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Community meeting about future of Glassford coming

A meeting with the town, residents and consultants is to be planned to decide the future of Glassford Road.
Glassford Road in Gibsons has been closed to vehicles as part of a traffic calming project.

The barricades blocking Glassford Road from being a vehicle thoroughfare aren’t coming down yet, but Town of Gibsons council members and neighbourhood residents hope a resolution is soon to come. A consultation meeting between the public, the council and contractor Urban Systems is to be held (date to be determined)  – after that, there is to be decision of what to do with the road temporarily closed more than a year and a half ago. 

Nearly 20 members of the public attended a Nov. 29 mid-afternoon committee of the whole discussing what’s to come next with the project. The meeting had been set to be hybrid, but a problem connecting council members to Zoom meant the meeting took place in-person.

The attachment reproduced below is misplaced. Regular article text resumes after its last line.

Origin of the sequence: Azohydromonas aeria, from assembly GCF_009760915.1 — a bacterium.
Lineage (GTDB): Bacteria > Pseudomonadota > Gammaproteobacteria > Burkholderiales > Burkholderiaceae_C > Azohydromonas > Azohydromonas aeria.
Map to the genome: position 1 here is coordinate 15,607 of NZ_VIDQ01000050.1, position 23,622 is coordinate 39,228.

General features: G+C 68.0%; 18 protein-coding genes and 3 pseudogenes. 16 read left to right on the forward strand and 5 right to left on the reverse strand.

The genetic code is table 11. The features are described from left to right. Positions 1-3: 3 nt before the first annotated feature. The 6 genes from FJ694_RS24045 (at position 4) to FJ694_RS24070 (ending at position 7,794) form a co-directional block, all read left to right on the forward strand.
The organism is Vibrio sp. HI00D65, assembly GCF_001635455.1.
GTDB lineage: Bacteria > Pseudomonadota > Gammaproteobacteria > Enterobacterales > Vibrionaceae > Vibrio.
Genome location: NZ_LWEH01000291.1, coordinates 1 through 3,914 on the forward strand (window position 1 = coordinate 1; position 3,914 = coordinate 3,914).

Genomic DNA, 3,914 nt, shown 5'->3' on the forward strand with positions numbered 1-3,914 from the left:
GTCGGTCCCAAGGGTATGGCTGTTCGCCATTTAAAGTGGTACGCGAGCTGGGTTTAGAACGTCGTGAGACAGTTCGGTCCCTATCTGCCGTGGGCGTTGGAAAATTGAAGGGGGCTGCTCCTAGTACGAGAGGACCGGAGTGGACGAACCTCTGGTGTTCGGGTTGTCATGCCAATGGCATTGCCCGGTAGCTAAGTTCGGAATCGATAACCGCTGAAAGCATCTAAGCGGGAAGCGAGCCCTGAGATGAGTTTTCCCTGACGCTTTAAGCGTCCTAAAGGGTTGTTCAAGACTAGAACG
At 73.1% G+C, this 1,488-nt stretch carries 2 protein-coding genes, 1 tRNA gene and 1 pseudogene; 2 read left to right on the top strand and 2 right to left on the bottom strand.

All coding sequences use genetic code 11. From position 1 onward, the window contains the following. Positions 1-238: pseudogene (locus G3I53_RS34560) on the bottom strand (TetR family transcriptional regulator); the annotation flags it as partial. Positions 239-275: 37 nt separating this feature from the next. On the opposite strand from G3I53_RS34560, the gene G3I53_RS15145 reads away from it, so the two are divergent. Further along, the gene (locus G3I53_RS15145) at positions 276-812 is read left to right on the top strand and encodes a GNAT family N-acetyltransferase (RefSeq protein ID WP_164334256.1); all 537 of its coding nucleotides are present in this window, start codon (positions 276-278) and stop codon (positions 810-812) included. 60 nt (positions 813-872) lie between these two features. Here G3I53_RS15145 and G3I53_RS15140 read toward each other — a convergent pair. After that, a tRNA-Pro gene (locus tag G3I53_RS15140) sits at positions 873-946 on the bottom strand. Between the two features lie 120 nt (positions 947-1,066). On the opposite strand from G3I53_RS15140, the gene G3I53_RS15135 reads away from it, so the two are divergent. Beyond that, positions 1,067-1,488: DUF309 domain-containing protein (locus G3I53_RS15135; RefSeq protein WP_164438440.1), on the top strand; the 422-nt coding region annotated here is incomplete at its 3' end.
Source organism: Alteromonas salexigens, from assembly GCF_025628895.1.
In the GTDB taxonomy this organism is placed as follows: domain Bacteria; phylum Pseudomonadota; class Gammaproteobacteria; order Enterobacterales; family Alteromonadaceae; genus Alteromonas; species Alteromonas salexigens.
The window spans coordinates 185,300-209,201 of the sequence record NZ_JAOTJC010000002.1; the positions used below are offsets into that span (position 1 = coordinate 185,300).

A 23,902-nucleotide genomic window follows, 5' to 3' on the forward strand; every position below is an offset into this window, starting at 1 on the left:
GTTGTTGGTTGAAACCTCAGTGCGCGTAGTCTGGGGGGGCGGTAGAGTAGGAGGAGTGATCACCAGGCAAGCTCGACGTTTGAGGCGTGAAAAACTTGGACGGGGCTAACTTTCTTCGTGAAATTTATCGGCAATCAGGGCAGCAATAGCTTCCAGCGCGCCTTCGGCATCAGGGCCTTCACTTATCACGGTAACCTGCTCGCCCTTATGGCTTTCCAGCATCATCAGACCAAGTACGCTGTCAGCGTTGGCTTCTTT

Included on the meeting agenda was a concept drawing from Urban Systems that proposes keeping the road closed near Blain Lane using permanent and breakaway bollards.

That was not a popular idea with the crowd in attendance. 

Residents voiced frustration with how long the process was taking and the road still being closed – several said it shouldn’t have been closed in the first place and different speed control initiatives should have been imposed. 

Several people commented that the street is designated a children’s play area on the website (A June project update on the Town’s website reads: “The closure of that section of Glassford Road reflected the needs of the local residents, which include approximately 30 children who use the space as a play area.”) “Why do we need a play area on the street?” Asked residents. 

In June, council opted to move the barricades from the Gower Point Road entrance to Glassford to beside Blain Lane, breaking up the sections of road, but as summer vacation loomed, to not reopen the road following pleas from several parents and children concerned about safety. 

Many of the speakers lived on streets adjoining Glassford rather than the road itself (though at least five lived on Glassford)  and so are affected by the closure, minutes added to their commute or response by emergency vehicles.  “I mean, if I lived on Glassford Road, I’d probably be in favor of closing the road. But I don’t and I don’t think it’s a good solution,” said one speaker, suggesting a good survey or facilitated meeting to capture the wishes of all affected.